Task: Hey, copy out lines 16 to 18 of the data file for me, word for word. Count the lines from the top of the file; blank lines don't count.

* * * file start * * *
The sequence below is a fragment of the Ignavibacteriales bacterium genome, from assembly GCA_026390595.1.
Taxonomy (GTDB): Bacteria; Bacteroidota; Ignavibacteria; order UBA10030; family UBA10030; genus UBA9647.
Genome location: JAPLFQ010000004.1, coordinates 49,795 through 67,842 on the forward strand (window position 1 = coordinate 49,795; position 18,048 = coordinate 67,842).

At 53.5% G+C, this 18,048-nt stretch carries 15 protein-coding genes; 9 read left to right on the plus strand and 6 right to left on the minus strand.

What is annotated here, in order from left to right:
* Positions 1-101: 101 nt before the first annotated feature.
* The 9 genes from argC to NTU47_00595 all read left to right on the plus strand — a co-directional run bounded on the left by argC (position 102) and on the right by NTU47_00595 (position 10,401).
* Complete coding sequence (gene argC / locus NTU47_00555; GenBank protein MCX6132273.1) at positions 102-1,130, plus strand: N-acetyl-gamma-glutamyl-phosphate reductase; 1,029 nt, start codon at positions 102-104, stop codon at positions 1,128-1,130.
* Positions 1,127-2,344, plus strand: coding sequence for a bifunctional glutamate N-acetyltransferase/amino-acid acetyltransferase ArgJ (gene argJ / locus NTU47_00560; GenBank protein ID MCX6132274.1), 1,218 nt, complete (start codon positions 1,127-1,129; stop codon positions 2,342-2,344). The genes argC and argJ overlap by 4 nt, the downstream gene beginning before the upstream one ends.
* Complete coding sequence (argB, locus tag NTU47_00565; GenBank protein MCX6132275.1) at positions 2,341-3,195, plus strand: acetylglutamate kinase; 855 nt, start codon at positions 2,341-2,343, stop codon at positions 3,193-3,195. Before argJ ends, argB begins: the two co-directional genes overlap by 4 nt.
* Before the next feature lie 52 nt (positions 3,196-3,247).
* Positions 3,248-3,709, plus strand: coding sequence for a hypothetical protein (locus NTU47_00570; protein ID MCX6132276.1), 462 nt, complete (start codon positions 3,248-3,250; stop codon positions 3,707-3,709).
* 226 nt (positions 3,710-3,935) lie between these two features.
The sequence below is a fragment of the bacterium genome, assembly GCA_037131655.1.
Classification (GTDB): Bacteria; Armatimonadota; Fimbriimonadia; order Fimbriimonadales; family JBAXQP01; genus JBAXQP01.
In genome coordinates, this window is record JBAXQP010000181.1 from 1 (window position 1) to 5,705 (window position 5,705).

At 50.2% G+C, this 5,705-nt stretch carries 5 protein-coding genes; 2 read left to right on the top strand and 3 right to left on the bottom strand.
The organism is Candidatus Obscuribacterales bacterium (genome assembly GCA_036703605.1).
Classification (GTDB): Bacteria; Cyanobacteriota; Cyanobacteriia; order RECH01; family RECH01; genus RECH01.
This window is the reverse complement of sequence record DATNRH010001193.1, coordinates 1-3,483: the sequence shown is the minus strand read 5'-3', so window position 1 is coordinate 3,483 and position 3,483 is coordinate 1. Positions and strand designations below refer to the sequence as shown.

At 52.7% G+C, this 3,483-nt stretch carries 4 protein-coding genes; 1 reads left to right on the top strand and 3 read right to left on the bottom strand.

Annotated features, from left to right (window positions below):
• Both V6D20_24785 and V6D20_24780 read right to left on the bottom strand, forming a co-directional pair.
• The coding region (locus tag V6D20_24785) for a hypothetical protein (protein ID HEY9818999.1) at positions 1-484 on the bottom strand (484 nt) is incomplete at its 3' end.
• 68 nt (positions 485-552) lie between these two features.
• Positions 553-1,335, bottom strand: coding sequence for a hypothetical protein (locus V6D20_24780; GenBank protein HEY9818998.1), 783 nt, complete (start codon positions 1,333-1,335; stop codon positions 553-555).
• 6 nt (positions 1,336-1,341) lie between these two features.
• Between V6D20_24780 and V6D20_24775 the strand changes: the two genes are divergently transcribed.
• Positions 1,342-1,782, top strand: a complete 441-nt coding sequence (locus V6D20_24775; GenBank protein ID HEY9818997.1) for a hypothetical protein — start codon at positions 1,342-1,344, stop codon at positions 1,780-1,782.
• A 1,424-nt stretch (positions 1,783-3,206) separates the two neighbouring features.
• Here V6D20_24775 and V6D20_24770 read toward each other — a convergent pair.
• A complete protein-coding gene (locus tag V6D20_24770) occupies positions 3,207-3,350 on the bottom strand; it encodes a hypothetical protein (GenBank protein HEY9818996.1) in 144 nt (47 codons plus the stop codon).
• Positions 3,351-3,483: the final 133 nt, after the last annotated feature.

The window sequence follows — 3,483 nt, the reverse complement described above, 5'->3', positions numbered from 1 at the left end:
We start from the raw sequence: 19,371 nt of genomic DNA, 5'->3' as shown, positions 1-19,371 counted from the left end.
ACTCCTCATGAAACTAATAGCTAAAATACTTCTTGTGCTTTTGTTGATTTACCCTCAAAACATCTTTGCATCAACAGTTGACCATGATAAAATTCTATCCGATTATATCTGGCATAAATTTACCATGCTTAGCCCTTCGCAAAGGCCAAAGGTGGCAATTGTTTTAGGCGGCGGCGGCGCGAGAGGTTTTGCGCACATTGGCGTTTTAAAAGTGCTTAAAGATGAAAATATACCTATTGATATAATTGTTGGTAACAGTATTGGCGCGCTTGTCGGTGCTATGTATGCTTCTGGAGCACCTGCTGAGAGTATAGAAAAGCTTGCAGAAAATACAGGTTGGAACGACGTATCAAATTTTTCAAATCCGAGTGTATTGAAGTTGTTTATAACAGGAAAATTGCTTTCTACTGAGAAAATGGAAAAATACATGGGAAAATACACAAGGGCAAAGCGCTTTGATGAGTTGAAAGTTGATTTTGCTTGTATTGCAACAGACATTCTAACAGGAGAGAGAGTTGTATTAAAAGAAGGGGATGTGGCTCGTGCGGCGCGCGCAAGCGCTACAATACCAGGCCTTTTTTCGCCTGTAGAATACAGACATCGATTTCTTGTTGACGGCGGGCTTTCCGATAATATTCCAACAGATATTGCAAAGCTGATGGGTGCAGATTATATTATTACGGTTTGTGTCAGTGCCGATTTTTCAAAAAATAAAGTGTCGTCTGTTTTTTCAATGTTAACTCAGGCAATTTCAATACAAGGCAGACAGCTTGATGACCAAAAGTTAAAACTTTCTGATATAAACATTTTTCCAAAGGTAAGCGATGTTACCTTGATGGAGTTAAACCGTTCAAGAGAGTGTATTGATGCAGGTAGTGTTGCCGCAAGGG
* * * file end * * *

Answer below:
In genome coordinates, this window is record JBAXQP010000181.1 from 1 (window position 1) to 5,705 (window position 5,705).

At 50.2% G+C, this 5,705-nt stretch carries 5 protein-coding genes; 2 read left to right on the top strand and 3 right to left on the bottom strand.
The organism is Candidatus Obscuribacterales bacterium (genome assembly GCA_036703605.1).